News Releases



Washington, D.C.) – Today, U.S. Senator Patty Murray (D-WA) released the following statement following the Senate vote on S. 3220, the Paycheck Fairness Act. The bill needed 60 votes to proceed and was blocked by Republicans on a 52-47 vote.

“I am extremely disappointed that my Republican colleagues have once again said ‘no’ to a commonsense bill to make sure women were given equal pay for equal work. Republicans did agree to one thing today, however. At a time when women in my home state of Washington are still making only 77 cents for every dollar paid to men, they said ‘yes’ to maintaining the status quo.

The Paycheck Fairness Act isn’t just about women. It’s not just about fairness. It’s about the economy as well. When women aren’t paid what they deserve, middle class families and communities pay the price. I am going to keep fighting for this legislation, and I urge my Republican colleagues to put partisanship aside and work with us to get this done for women and girls across America.”

Key excerpts from Sen. Murray’s floor speech:

“Over the past few months, many of us have stood together to fight back against partisan attacks on policies impacting women across America. We haven’t started these fights—but we weren’t going to stand by and watch as they rolled back the clock.

But every time we stood up to defend women—our friends on the other side of the aisle would jump right up and say we were creating ‘distractions,’ or ‘manufactured issues.’ They would say we should be focused on the economy. As if we were the ones changing the subject and making the partisan attacks.

Well, we’re not going to stop standing up for women and families. And to those of my colleagues who claim to be so concerned about the economy and the middle class—now’s your chance to prove to your constituents that you really mean what you say. Because the Paycheck Fairness Act isn’t just about women. And it’s not just about fairness. It’s about the economy. When women aren’t paid what they deserve, middle class families and communities pay the price.”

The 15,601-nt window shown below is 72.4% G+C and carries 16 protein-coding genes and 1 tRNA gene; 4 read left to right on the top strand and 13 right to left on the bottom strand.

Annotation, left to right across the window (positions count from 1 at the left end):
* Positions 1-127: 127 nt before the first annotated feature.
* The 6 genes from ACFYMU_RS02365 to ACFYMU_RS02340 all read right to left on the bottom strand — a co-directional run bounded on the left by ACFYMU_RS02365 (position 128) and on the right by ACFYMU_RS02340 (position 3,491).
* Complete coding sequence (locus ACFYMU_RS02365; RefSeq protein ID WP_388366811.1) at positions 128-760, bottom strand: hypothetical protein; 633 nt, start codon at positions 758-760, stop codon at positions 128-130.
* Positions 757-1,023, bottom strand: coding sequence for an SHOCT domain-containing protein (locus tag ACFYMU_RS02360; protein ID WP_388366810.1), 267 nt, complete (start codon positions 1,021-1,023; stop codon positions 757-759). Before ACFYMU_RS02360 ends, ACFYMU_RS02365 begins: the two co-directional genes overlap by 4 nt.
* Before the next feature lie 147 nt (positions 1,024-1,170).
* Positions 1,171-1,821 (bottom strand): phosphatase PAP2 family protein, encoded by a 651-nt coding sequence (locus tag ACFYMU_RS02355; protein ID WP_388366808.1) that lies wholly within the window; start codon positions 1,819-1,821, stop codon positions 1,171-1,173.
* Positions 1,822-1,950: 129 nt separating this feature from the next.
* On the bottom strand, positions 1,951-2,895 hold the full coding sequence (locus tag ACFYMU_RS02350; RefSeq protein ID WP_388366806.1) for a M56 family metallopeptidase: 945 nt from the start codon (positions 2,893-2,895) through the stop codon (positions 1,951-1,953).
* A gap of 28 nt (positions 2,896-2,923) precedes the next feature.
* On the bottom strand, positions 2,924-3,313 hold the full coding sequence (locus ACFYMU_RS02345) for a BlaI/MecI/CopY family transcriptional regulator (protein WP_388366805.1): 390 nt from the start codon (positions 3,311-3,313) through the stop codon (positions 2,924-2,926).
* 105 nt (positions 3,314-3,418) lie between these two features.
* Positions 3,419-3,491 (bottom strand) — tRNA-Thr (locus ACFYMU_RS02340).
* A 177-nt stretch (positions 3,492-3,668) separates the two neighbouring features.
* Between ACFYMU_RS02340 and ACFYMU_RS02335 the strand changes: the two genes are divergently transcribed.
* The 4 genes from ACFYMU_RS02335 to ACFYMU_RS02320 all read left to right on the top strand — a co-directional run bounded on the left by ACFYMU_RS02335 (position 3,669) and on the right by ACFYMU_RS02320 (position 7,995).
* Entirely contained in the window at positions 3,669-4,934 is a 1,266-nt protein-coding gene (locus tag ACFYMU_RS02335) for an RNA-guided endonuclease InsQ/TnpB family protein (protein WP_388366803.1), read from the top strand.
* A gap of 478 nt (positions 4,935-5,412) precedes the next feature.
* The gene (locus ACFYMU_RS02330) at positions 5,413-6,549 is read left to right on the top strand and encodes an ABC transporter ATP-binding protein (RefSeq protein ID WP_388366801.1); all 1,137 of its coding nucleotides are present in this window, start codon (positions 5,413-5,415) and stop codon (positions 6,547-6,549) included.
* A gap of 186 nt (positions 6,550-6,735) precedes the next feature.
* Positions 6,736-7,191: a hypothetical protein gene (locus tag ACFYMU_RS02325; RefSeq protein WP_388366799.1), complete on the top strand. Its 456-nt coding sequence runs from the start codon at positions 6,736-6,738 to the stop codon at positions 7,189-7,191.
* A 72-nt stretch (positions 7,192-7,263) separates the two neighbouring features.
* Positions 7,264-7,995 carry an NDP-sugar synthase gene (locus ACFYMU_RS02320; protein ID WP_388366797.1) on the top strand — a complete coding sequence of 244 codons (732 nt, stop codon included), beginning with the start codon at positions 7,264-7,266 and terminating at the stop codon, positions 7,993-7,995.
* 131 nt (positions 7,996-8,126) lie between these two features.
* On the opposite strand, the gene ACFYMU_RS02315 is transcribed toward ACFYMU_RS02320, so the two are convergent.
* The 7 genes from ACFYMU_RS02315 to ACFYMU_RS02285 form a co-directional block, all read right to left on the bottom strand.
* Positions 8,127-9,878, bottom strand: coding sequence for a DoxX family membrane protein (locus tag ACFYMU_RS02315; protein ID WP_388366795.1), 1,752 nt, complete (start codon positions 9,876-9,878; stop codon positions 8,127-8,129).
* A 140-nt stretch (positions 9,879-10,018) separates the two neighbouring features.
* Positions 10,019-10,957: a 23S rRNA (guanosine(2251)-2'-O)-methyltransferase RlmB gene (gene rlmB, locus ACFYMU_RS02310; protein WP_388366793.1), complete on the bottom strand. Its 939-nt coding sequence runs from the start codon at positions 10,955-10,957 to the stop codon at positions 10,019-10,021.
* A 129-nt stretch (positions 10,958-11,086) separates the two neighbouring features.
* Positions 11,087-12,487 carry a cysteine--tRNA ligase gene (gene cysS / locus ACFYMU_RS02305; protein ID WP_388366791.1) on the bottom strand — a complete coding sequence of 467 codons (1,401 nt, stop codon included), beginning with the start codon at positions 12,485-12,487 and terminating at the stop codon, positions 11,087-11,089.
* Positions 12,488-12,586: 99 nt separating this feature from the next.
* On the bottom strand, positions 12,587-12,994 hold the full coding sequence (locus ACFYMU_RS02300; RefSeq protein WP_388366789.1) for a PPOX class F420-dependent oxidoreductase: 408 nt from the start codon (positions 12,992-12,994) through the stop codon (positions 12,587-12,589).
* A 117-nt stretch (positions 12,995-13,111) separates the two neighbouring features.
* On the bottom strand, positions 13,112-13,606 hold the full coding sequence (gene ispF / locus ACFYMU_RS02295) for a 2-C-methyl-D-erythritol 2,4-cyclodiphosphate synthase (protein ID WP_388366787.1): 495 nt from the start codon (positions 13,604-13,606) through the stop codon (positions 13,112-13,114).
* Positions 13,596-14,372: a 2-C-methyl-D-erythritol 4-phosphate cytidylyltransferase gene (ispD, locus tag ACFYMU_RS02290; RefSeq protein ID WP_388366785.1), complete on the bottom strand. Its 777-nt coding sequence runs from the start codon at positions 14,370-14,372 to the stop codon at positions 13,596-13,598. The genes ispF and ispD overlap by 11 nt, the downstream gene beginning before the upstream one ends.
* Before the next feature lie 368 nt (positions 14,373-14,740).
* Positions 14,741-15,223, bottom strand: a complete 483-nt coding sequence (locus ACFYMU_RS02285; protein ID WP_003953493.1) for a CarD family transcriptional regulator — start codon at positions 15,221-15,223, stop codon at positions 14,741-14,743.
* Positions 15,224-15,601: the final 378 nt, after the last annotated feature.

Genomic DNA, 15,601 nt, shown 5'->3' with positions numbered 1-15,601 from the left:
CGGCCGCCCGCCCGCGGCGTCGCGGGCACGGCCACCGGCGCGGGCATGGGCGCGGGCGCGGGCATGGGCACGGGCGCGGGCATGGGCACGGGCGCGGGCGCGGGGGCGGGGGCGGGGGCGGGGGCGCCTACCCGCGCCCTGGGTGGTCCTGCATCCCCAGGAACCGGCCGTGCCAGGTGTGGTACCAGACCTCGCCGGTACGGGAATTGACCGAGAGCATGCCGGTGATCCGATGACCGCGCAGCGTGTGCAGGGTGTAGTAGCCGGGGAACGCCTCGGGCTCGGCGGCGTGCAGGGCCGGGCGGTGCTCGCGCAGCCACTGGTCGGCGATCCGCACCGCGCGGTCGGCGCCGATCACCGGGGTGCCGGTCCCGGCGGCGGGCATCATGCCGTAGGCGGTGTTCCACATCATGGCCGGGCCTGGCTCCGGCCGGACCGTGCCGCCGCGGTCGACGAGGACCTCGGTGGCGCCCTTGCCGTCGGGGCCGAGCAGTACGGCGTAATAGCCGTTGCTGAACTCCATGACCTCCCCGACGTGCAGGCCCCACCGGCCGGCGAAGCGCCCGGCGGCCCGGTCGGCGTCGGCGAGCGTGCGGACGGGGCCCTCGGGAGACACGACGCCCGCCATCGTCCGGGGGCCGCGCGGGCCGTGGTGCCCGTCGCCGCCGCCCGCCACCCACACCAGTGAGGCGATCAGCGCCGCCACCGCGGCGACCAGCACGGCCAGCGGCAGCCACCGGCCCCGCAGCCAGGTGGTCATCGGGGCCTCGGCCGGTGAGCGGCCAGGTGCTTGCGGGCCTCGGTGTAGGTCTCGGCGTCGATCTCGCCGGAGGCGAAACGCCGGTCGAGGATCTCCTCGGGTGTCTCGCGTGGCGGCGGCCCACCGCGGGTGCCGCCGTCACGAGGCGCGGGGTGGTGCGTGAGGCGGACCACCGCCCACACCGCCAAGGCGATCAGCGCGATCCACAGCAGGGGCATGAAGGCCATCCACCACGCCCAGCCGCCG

“Women in my home state of Washington still earn 77 cents on the dollar; a pay gap that averages $11,834 in lost earnings each year. That’s an extra 90 weeks of groceries or 179 tanks of gasoline. To women in Washington and to most women across America, that’s certainly not a ‘manufactured issue’ It’s very real!”

“I was proud to stand with Senator Mikulski, other Members of Congress and the President as he signed the Lilly Ledbetter Fair Pay Act of 2009 to give women who are victims of pay discrimination the tools they need to seek justice. However, our work is far from complete. We are still not yet at the point where our daughters can expect to earn the same amount over their lifetime as our sons—and that has to change.”